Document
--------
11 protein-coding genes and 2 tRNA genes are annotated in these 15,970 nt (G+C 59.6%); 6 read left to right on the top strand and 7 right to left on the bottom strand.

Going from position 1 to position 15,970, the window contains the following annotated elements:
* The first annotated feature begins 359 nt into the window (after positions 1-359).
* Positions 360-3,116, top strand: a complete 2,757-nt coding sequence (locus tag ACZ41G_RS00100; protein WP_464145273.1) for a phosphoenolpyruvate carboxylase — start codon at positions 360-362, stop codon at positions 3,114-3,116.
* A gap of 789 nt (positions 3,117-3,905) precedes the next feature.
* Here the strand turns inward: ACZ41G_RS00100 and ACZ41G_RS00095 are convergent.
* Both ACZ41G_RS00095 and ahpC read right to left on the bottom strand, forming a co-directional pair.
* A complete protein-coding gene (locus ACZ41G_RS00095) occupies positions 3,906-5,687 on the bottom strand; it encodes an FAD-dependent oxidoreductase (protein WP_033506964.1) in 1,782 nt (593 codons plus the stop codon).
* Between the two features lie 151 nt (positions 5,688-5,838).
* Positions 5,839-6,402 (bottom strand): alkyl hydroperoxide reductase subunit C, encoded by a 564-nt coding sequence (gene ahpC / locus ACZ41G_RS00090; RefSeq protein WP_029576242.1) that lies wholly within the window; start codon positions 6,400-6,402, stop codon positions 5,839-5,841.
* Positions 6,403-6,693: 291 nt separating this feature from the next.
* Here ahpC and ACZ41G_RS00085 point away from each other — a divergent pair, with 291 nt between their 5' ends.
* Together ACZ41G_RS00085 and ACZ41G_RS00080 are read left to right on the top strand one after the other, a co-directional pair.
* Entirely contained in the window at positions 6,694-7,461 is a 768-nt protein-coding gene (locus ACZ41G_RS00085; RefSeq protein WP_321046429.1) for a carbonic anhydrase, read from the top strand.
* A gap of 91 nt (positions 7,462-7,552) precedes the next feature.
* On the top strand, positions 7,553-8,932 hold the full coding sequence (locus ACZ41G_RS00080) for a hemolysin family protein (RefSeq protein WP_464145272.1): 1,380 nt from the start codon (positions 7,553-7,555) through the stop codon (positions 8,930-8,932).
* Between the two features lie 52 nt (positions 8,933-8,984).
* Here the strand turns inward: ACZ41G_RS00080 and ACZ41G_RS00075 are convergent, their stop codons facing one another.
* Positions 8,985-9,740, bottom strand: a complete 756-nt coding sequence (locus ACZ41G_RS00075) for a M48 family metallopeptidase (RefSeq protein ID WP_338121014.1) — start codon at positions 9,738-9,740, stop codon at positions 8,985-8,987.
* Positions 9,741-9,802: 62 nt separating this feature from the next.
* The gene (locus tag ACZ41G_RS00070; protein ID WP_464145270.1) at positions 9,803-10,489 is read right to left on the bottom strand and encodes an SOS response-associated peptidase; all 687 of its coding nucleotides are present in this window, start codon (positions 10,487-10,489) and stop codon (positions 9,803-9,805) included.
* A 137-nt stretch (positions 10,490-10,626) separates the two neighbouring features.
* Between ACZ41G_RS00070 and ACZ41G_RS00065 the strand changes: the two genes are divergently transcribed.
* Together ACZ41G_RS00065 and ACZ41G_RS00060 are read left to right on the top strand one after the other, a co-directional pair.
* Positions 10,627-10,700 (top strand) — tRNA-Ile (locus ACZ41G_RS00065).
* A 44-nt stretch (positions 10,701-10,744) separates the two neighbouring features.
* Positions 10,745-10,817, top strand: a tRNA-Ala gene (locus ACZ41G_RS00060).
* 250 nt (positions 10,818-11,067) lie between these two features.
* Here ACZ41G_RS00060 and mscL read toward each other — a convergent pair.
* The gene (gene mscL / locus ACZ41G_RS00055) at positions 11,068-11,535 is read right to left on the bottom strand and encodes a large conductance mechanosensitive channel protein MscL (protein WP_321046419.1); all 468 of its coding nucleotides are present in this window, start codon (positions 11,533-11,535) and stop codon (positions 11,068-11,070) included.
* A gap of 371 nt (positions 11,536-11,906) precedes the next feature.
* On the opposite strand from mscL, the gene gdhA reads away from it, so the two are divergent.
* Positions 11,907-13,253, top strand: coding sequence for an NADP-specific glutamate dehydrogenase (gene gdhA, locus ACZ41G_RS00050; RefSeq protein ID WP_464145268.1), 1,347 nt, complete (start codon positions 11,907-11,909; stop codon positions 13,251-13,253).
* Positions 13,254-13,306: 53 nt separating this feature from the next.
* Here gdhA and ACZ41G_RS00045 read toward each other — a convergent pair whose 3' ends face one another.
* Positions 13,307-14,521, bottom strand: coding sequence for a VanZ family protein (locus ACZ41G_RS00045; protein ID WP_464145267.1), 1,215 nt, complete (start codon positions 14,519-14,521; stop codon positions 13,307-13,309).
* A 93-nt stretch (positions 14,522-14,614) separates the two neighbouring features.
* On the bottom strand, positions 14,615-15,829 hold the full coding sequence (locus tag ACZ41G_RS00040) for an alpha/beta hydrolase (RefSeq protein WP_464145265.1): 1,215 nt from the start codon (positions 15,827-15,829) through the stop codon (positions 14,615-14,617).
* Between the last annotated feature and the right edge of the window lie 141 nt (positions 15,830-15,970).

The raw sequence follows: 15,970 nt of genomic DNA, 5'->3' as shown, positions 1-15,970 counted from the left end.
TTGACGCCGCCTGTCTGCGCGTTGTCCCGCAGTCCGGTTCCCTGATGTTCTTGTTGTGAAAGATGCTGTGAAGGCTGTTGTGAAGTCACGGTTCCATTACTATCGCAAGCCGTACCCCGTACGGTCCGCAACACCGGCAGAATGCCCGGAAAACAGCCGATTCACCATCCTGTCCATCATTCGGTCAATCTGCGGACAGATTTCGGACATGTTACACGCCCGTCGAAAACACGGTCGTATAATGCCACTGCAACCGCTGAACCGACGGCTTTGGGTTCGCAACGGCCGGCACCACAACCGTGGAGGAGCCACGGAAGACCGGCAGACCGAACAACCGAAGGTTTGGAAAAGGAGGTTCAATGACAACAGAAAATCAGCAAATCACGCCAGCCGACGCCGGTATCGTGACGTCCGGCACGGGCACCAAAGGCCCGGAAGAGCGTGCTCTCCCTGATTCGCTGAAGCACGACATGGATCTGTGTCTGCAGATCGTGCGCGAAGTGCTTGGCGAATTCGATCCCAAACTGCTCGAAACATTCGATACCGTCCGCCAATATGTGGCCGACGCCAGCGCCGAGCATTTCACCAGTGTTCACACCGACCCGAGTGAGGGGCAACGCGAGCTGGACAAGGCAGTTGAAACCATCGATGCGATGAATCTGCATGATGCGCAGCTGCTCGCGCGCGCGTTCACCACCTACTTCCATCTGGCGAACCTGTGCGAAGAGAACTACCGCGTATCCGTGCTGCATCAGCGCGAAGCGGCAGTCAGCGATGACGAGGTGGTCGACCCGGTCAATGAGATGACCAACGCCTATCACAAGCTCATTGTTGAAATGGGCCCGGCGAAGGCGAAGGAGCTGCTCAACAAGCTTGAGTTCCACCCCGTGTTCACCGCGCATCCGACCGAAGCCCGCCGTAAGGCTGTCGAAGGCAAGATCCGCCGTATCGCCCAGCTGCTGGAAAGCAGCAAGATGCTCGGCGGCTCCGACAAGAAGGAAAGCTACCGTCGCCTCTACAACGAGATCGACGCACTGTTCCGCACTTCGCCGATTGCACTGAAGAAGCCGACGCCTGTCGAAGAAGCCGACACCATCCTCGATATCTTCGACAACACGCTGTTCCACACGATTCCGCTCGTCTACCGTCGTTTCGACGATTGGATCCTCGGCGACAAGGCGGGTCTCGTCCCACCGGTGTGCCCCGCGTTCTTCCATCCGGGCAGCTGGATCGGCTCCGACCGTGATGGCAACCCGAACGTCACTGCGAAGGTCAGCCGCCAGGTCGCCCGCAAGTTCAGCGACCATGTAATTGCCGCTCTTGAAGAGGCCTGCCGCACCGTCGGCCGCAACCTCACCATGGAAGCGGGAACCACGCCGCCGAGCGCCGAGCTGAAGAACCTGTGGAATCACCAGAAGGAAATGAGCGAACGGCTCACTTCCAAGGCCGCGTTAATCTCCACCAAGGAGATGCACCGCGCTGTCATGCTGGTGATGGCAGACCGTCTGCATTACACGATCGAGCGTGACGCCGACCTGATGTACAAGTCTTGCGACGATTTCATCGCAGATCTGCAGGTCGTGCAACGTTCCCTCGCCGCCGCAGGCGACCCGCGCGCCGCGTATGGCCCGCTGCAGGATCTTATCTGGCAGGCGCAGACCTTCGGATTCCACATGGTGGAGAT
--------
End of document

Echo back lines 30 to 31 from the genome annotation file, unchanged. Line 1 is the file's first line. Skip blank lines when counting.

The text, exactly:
* The gene (gene mscL / locus ACZ41G_RS00055) at positions 11,068-11,535 is read right to left on the bottom strand and encodes a large conductance mechanosensitive channel protein MscL (protein WP_321046419.1); all 468 of its coding nucleotides are present in this window, start codon (positions 11,533-11,535) and stop codon (positions 11,068-11,070) included.
* A gap of 371 nt (positions 11,536-11,906) precedes the next feature.